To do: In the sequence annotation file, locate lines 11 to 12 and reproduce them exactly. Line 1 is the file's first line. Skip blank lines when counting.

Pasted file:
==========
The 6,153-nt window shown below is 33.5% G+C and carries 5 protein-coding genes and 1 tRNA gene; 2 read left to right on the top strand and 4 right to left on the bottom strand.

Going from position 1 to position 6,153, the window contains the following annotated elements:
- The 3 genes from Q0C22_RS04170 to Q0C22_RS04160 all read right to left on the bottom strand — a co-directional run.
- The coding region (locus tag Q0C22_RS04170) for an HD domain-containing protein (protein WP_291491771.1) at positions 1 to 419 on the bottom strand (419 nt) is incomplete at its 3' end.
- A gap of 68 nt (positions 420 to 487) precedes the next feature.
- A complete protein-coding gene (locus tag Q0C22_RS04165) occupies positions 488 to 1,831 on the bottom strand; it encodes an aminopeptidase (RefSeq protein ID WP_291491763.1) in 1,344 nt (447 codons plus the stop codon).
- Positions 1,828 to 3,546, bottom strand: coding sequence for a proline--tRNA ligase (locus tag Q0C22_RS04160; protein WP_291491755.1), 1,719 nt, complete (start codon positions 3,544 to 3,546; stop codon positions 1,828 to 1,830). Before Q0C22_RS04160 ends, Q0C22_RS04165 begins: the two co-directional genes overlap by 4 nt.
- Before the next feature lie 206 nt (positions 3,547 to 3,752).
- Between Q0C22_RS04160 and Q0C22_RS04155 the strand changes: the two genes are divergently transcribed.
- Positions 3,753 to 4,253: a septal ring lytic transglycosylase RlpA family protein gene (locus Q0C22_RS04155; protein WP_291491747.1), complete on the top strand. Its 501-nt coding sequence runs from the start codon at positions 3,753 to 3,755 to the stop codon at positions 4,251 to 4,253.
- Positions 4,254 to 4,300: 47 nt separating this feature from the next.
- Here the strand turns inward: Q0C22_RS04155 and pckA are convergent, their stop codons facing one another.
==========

- Positions 4,254 to 4,300: 47 nt separating this feature from the next.
- Here the strand turns inward: Q0C22_RS04155 and pckA are convergent, their stop codons facing one another.